Yet another way to set up a regularly polling web service is to use a sync adapter. Sync adapters are not adapters like you have seen before. Instead, their sole purpose is to sync data with a data source (uploading, downloading, or both). Unlike JobScheduler, sync adapters have been around for a while, so you do not have to worry about which version of Android you are running on.

Like JobScheduler, sync adapters can be used as a replacement for the AlarmManager setup that you had in PhotoGallery. Syncs from multiple applications are grouped together by default, without you having to set flags a certain way. Furthermore, you do not have to worry about resetting the sync alarm across reboots because sync adapters handle this for you.

Sync adapters also integrate nicely with the OS from a user perspective. You can expose your app as a sync-able account that the user can manage through the Settings → Accounts menu. This is where users manage accounts for other apps that use sync adapters, such as Google’s suite of apps (Figure 26.2).

Figure 26.2  Accounts settings

Accounts settings

While using a sync adapter makes correct usage of scheduling repeating network work easier, and allows you to get rid of the alarm management and pending intent code, a sync adapter does require a bunch more code. First, a sync adapter does not do any of your web requests for you, so you still have to write that code (e.g., FlickrFetchr). Second, it requires a content provider implementation to wrap the data, account, and authenticator classes to represent an account on a remote server (even if the server does not require authentication), and a sync adapter and sync service implementation. It also requires working knowledge of bound services.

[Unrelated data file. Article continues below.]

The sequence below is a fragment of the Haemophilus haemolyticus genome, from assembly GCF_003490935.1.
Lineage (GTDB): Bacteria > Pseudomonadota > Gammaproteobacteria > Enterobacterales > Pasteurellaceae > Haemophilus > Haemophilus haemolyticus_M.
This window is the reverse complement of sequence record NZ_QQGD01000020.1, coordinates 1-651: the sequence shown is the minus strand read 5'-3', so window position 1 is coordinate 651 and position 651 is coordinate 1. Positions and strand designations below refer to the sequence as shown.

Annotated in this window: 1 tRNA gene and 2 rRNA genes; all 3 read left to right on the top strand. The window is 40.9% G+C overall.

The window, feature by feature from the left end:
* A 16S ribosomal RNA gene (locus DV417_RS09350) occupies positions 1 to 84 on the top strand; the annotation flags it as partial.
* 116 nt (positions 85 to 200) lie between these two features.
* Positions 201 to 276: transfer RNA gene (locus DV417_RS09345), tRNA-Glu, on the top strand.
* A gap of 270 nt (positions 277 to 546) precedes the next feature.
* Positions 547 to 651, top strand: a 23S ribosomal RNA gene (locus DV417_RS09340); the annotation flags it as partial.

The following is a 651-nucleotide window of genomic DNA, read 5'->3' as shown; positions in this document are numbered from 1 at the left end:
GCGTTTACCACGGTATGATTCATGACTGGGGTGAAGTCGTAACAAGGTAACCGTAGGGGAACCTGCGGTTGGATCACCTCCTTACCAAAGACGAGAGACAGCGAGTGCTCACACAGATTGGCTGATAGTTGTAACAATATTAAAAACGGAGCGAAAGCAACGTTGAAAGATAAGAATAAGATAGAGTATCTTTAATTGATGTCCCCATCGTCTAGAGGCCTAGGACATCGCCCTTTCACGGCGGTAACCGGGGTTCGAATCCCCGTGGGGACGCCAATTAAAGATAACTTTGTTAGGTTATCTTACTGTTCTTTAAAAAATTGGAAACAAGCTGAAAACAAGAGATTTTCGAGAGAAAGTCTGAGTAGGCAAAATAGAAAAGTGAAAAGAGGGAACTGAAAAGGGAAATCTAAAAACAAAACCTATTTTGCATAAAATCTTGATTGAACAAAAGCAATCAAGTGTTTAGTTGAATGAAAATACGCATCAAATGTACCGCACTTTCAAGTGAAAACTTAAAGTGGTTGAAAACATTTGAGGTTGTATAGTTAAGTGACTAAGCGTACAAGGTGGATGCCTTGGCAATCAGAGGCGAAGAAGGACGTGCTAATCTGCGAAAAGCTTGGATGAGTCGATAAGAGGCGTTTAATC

So if your application already uses a ContentProvider for its data layer and requires account authentication, using a sync adapter is a good option for you to consider. It is a big advantage that sync adapters integrate with the user interface provided by the OS, too. JobScheduler does not do that, either. If none of those considerations apply, the extra code required might not be worth it.

The online developer docs provide a tutorial on using sync adapters: https://developer.android.com/training/sync-adapters/index.html. Check it out to learn more.

Challenge: Using JobService on Lollipop

For an additional challenge, create a second implementation of PollService that subclasses JobService and is run using JobScheduler. In your PollService startup code, check to see whether you are on Lollipop. If so, use JobScheduler to schedule your JobService. Otherwise, fall back on your oldAlarmManager implementation.